Dark chocolate petits pots de crème with vanilla-flavored sautéed apples

(For six 1/2-cup jars)

Appropriate for a casual treat, adult and children alike, or for a special occasion that involves the buzz word chocolate. Monday, Valentine’s day perhaps, anyone?

You need:

  • 2 egg yolks
  • 1 egg
  • 1/4 cup blond cane sugar
  • 3 oz (80 g) 64% dark chocolate
  • 1 cup coconut milk
  • 1 cup + 3 tablespoons milk (2 %)
  • 4 cardamom pods
  • 1/2 vanilla bean, split open and seeds scraped out

For the topping:

  • 1 apple, peeled, cored and diced in tiny pieces
  • 1 tablespoon unsalted butter
  • 1 tablespoon blond cane sugar
  • 1 vanilla bean, split open and seeds scraped out

Steps:

  • For the apples: In a frying pan, melt the butter over medium heat. Add the apple, vanilla bean and seeds and sugar. Cook, stirring occasionally, until soft (about 5 minutes). Set aside.
  • For the creams: Preheat the oven to 320 F. In a pot, combine the coconut milk, milk, cardamom pods, vanilla bean and seeds. Bring to a simmer (don’t boil) and then stop the heat. Cover and let infuse for 30 minutes. Strain, discarding the cardamom and vanilla bean, and return the milk to the pot. Reheat and set aside.
  • In the meantime, melt the chocolate in a double boiler.
  • In a bowl, beat the eggs with the sugar and add the milk progressively.
  • Add the chocolate and stir until homogeneous.
  • Divide the chocolate cream between six glass jars and place them in a baking dish. Add water half way up to make a water bath. Bake for 30 minutes. Remove and let cool completely. Cover each jar with a piece of plastic wrap and let completely set in the fridge for a few hours, or overnight.
  • When ready to serve, top each chocolate cream with sautéed apples.
  • Le coin français
    Petits pots de crème au chocolat et pommes à la vanille

    (Pour six pots)

    Ingrédients :

    • 2 jaunes d’oeuf
    • 1 oeuf
    • 50 g de sucre de canne blond
    • 80 g de chocolat noir à 64%
    • 235 ml de lait de coco non sucré
    • 250 ml de lait demi-écrémé
    • 4 capsules de cardamome verte
    • 1/2 gousse de vanille fendue et grattée

    Pour la garniture :

    • 1 pomme pelée, évidée et coupée en très petits dés
    • 1 càs de beurre non salé
    • 1 càs de sucre de canne blond
    • 1 gousse de vanille, fendue et grattée

    Etapes :

  • Pour préparer les pommes : Dans une poêle, faites fondre le beurre sur feu moyen. Ajoutez les dés de pommes, le sucre et les graines de vanille et la gousse. Faites cuire pendant environ 5 minutes sans brunir. Laissez refroidir.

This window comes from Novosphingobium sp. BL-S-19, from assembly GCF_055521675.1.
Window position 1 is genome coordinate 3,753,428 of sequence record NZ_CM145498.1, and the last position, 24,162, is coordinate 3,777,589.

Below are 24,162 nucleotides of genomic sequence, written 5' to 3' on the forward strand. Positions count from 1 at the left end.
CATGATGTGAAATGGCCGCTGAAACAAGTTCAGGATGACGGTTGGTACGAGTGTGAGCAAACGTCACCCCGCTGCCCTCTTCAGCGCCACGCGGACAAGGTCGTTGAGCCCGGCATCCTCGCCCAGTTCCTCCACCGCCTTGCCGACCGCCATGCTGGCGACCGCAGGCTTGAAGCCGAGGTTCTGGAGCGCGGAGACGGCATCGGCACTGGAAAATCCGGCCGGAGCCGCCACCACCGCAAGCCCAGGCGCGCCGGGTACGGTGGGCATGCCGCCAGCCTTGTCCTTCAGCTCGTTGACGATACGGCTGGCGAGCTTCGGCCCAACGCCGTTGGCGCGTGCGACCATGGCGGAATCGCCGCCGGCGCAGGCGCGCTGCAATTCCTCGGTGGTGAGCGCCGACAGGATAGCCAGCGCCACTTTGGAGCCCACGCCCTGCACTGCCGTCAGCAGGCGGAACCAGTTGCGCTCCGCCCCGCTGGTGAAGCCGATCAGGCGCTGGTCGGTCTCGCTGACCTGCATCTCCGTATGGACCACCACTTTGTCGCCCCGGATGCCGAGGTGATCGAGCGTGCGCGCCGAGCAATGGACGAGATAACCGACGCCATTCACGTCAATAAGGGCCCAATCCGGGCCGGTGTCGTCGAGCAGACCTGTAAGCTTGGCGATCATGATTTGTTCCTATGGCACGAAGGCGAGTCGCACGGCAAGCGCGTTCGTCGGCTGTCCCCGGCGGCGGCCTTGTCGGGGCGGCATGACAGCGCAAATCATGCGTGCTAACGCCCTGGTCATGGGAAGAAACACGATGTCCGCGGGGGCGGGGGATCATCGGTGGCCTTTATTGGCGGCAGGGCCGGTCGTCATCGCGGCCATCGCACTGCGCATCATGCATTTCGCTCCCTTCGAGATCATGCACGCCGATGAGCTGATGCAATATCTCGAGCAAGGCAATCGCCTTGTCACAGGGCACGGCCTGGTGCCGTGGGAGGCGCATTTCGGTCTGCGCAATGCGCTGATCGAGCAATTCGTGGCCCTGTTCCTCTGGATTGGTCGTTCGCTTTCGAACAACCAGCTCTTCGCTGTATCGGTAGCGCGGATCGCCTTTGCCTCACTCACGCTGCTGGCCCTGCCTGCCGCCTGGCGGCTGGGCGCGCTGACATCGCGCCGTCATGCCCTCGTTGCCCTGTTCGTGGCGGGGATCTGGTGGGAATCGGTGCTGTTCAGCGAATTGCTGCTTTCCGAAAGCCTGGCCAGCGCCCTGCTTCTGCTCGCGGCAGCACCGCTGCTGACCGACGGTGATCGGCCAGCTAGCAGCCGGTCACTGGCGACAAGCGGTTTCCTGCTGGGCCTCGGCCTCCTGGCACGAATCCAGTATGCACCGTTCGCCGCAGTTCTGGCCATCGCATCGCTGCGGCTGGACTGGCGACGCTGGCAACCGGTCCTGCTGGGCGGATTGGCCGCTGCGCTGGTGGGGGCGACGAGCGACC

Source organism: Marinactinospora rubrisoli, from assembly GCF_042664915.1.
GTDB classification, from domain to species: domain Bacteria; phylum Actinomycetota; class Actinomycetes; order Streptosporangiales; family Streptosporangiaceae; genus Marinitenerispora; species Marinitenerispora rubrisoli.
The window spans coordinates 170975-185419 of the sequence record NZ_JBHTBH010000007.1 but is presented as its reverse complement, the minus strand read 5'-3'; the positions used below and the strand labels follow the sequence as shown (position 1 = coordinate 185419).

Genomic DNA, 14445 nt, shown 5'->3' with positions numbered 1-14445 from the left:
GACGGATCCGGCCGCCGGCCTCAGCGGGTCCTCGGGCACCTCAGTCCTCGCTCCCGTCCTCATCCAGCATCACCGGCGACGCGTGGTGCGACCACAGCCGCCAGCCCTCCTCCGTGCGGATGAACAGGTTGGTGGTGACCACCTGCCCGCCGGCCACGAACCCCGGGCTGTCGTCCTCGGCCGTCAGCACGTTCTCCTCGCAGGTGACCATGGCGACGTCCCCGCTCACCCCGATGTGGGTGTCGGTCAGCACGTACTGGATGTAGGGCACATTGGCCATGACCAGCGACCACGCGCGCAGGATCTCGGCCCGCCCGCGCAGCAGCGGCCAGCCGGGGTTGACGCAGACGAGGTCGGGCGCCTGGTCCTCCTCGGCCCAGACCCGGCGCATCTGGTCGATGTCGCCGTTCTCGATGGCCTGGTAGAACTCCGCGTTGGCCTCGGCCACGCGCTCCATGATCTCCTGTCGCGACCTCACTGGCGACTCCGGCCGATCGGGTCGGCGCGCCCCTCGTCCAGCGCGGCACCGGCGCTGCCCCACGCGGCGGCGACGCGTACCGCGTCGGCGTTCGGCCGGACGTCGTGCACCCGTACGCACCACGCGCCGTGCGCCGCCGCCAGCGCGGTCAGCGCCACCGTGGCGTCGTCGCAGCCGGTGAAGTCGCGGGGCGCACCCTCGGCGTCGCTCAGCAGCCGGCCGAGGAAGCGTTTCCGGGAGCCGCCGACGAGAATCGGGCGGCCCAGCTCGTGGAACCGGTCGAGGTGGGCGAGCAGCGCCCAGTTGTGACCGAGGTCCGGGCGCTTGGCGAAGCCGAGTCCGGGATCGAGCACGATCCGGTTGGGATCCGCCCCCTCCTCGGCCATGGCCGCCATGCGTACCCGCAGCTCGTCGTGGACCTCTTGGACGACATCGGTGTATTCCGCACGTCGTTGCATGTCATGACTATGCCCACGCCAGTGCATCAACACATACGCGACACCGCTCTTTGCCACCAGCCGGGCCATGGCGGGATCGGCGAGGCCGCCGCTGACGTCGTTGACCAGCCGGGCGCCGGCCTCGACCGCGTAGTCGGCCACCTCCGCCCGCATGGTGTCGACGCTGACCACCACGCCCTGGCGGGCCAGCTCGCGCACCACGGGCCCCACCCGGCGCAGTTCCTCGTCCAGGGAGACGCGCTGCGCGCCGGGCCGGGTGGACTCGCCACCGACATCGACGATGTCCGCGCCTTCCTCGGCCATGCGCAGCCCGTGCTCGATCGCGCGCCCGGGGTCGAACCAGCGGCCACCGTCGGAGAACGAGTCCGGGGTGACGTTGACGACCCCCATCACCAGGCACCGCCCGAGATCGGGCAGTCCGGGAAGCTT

• Pour les crèmes :Préchauffez le four à 160 C. Dans une casserole, mélangez le lait de coco, le lait, les capsules de cardamome, la vanille et ses graines. Faites chauffer jusqu’au premier frémissement. Arrêtez le feu et couvrez. Laissez infuser pendant 30 minutes avant de filtrer. Réchauffez et mettez de côté.
  • Pendant ce temps, faites fondre le chocolat au bain-marie.
  • Dans une jatte, battez l’oeuf et les jaunes avec le sucre. Ajoutez le lait chaud progressivement tout en continuant à battre.
  • Ajoutez le chocolat et mélangez bien.
  • Divisez la crème au chocolat entre les pots et placez-les dans un bain-marie. Faites cuire pendant 30 minutes. Retirez du four et laissez refroidir. Filmez et laissez les crèmes prendre au frigidaire pendant quelques heures, ou toute une nuit.
  • Pour servir, mettez les dés de pommes sur la crème au chocolat et servez sans attendre.
  • 91 comments

    1. Pingback: Tweets that mention A glimpse of Ireland and chocolate petits pots de crème | La Tartine Gourmande -- Topsy.com

    2. Your pictures are great and are making me homesick!! I had almost forgotten how colourful it is. I’ll get to go later this year. Glad you had a great time. Maybe next time you’ll get to visit the west coast.

    3. Gorgeous post, breath-taking photos and wonderful read. Thank you very much for posting. Very inspiring indeed. The chocolate pots recipe will be perfect to try for Valentine’s Day!

    4. Beautiful pictures! Reminds me of my many trips to Ireland, with thanks to my Irish bf. Nice to see Belfast through your lens.

    5. Que de belles photos ! L’Irlande est dans nos projets à venir… Ca donne envie d’accélérer le mouvement :-) et encore une belle recette pour nous régaler tout simplement c’est le rêve ! Merci !

    6. Merci pour ce magnifique reportage!! vous m’avez donnè envie de visiter ce beau pays!
      Partir, même pour quelque jours, n’est jamais une folie!!!

    7. Vous me donner envie d’aller en Irelande!! (et j’étais deja inspirée par Belle-Ile!)

      I’m so glad Lulu discovered one of my favorite things in the world! Can’t wait to try this recipe.

    8. We were in Dublin last March and it truly is a beautiful spot on Earth. Thanks for sharing your adventures and helping to bring back our own memories…beautiful photos!

    9. Utterly fabulous! Really, no words exist to express how it all looks, but I guess that’s the point of art and photographs, right? Thanks for sharing.

    10. I love the pictures you’ve taken of your trip and this treat will definitely be a winner with my twin daughters as well! Love your blog.

    11. oh les porte rouge! it all look so beautiful, the sun shines so differently there i find- very bright! how wonderful to have family there for lulu to meet. pot de creme look delicious!

    12. Superbes photos, j’adore. Je pense d’ailleurs que je viens de tomber en amour… Ces petits pots de crème ont l’air divins aussi! WOW!

    13. I love traveling to Europe in ‘the off season’, there are no crowds, waiting in lines are small or nonexistant (restaurants, museums) and you spend more time with the locals instead of tourists. The weather may not be ideal, but I don’t travel (anywhere) for the weather.
      Beautiful photos!!